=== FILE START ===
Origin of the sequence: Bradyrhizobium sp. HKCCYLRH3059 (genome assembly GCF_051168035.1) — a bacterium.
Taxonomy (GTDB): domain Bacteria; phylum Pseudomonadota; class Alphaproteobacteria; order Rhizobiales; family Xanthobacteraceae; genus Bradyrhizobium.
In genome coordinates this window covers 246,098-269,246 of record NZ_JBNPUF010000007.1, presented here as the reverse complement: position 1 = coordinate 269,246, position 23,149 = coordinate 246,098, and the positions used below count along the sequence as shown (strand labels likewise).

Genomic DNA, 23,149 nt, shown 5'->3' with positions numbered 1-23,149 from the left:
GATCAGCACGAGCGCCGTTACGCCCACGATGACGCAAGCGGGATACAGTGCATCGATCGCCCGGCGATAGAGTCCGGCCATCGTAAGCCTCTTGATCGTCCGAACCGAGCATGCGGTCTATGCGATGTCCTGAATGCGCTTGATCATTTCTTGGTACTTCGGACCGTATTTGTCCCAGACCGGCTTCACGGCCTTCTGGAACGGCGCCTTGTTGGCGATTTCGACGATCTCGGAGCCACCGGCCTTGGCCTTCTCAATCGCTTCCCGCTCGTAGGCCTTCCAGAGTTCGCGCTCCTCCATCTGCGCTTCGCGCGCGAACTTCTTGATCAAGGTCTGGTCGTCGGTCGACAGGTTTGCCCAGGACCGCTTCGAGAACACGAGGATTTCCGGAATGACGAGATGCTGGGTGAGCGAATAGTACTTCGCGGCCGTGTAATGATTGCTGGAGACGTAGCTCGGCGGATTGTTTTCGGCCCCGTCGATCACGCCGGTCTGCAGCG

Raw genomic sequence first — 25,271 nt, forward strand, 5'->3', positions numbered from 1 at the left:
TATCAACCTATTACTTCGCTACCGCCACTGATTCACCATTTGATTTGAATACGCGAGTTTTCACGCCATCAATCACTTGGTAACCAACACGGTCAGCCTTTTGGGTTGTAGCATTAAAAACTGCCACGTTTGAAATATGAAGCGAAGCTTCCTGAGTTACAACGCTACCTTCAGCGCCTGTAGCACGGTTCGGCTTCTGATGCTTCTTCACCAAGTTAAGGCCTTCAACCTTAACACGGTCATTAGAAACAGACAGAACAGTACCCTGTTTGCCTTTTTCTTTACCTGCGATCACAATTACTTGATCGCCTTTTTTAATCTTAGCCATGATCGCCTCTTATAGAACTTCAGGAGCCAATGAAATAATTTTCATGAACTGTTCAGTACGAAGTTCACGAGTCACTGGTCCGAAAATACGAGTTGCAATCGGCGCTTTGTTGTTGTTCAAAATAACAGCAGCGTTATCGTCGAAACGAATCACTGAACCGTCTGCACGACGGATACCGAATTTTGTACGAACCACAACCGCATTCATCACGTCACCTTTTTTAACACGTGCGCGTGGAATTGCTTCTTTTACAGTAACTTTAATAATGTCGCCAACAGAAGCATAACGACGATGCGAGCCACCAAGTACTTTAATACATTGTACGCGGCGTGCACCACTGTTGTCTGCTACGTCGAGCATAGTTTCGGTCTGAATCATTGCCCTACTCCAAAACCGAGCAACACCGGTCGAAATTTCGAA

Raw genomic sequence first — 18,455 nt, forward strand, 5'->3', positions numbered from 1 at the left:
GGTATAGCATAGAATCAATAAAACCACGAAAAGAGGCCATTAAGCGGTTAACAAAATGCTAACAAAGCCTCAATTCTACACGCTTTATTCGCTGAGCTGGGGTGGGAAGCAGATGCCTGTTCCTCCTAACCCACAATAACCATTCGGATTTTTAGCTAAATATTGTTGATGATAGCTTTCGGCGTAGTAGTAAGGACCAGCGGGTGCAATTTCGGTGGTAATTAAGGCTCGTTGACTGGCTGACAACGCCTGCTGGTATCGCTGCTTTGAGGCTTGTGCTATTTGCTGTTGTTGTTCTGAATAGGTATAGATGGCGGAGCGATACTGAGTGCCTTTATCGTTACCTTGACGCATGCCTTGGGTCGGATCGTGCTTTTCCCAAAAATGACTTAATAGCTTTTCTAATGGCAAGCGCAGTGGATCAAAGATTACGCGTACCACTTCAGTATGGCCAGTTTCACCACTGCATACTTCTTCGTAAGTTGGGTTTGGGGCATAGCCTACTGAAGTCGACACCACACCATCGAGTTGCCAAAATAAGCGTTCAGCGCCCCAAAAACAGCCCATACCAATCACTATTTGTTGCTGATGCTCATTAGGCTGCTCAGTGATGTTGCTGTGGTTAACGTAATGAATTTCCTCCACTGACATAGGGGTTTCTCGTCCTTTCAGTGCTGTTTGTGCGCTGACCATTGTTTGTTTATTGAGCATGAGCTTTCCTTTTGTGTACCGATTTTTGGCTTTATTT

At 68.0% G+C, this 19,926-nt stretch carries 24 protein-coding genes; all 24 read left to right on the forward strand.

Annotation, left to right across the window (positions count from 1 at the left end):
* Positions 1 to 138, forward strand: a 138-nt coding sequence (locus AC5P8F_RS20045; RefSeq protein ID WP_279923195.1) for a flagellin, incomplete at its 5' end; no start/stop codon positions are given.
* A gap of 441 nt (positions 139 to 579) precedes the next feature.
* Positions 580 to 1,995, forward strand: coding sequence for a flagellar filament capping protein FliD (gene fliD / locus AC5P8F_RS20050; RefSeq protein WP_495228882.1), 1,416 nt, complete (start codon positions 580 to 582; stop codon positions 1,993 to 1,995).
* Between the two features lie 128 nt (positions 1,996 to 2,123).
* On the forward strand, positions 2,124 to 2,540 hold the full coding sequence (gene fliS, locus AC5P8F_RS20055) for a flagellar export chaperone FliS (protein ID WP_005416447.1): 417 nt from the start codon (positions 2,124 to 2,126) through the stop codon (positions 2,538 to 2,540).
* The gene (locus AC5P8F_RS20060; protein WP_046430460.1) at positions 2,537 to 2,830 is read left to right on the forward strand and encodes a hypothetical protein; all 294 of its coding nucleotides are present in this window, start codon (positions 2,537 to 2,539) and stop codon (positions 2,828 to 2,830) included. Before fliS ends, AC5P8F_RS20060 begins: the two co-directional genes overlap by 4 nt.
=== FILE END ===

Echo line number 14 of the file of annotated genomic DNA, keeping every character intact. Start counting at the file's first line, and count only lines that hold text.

* Positions 580 to 1,995, forward strand: coding sequence for a flagellar filament capping protein FliD (gene fliD / locus AC5P8F_RS20050; RefSeq protein WP_495228882.1), 1,416 nt, complete (start codon positions 580 to 582; stop codon positions 1,993 to 1,995).